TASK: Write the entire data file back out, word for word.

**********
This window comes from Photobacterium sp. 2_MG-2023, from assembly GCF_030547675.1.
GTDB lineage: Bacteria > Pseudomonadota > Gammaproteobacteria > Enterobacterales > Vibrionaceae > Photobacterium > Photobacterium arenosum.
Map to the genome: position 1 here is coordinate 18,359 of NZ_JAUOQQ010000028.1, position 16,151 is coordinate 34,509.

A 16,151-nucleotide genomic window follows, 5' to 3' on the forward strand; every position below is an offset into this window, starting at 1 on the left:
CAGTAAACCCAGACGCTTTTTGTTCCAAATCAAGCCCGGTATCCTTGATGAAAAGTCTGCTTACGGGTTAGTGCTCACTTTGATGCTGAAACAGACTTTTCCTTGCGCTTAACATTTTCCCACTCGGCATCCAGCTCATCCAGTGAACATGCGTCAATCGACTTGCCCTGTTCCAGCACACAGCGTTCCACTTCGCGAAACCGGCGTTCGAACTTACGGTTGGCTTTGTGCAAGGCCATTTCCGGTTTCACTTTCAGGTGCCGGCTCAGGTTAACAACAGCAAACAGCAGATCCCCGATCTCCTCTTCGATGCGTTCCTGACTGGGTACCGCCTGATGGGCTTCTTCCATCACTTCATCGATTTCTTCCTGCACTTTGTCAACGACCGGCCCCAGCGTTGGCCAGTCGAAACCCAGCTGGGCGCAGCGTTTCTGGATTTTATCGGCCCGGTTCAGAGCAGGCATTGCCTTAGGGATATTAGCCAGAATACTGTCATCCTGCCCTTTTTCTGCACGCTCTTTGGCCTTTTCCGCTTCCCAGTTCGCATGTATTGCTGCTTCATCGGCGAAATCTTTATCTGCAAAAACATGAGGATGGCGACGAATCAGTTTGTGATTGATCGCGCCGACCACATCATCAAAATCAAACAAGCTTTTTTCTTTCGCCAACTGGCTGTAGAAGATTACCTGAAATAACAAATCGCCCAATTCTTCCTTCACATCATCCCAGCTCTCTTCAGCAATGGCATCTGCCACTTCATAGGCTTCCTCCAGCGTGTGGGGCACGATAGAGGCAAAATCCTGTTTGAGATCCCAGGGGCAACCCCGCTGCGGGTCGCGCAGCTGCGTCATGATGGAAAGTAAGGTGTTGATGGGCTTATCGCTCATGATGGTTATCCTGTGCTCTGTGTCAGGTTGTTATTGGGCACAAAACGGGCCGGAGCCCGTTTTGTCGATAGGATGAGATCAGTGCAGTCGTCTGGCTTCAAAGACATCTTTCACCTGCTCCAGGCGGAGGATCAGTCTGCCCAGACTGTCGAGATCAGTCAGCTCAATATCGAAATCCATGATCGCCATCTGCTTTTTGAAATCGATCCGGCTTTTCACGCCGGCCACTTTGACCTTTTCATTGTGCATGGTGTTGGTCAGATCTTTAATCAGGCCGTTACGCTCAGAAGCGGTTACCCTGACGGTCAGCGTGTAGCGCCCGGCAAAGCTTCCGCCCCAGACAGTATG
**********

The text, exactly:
This window comes from Photobacterium sp. 2_MG-2023, from assembly GCF_030547675.1.
GTDB lineage: Bacteria > Pseudomonadota > Gammaproteobacteria > Enterobacterales > Vibrionaceae > Photobacterium > Photobacterium arenosum.
Map to the genome: position 1 here is coordinate 18,359 of NZ_JAUOQQ010000028.1, position 16,151 is coordinate 34,509.

A 16,151-nucleotide genomic window follows, 5' to 3' on the forward strand; every position below is an offset into this window, starting at 1 on the left:
CAGTAAACCCAGACGCTTTTTGTTCCAAATCAAGCCCGGTATCCTTGATGAAAAGTCTGCTTACGGGTTAGTGCTCACTTTGATGCTGAAACAGACTTTTCCTTGCGCTTAACATTTTCCCACTCGGCATCCAGCTCATCCAGTGAACATGCGTCAATCGACTTGCCCTGTTCCAGCACACAGCGTTCCACTTCGCGAAACCGGCGTTCGAACTTACGGTTGGCTTTGTGCAAGGCCATTTCCGGTTTCACTTTCAGGTGCCGGCTCAGGTTAACAACAGCAAACAGCAGATCCCCGATCTCCTCTTCGATGCGTTCCTGACTGGGTACCGCCTGATGGGCTTCTTCCATCACTTCATCGATTTCTTCCTGCACTTTGTCAACGACCGGCCCCAGCGTTGGCCAGTCGAAACCCAGCTGGGCGCAGCGTTTCTGGATTTTATCGGCCCGGTTCAGAGCAGGCATTGCCTTAGGGATATTAGCCAGAATACTGTCATCCTGCCCTTTTTCTGCACGCTCTTTGGCCTTTTCCGCTTCCCAGTTCGCATGTATTGCTGCTTCATCGGCGAAATCTTTATCTGCAAAAACATGAGGATGGCGACGAATCAGTTTGTGATTGATCGCGCCGACCACATCATCAAAATCAAACAAGCTTTTTTCTTTCGCCAACTGGCTGTAGAAGATTACCTGAAATAACAAATCGCCCAATTCTTCCTTCACATCATCCCAGCTCTCTTCAGCAATGGCATCTGCCACTTCATAGGCTTCCTCCAGCGTGTGGGGCACGATAGAGGCAAAATCCTGTTTGAGATCCCAGGGGCAACCCCGCTGCGGGTCGCGCAGCTGCGTCATGATGGAAAGTAAGGTGTTGATGGGCTTATCGCTCATGATGGTTATCCTGTGCTCTGTGTCAGGTTGTTATTGGGCACAAAACGGGCCGGAGCCCGTTTTGTCGATAGGATGAGATCAGTGCAGTCGTCTGGCTTCAAAGACATCTTTCACCTGCTCCAGGCGGAGGATCAGTCTGCCCAGACTGTCGAGATCAGTCAGCTCAATATCGAAATCCATGATCGCCATCTGCTTTTTGAAATCGATCCGGCTTTTCACGCCGGCCACTTTGACCTTTTCATTGTGCATGGTGTTGGTCAGATCTTTAATCAGGCCGTTACGCTCAGAAGCGGTTACCCTGACGGTCAGCGTGTAGCGCCCGGCAAAGCTTCCGCCCCAGACAGTATG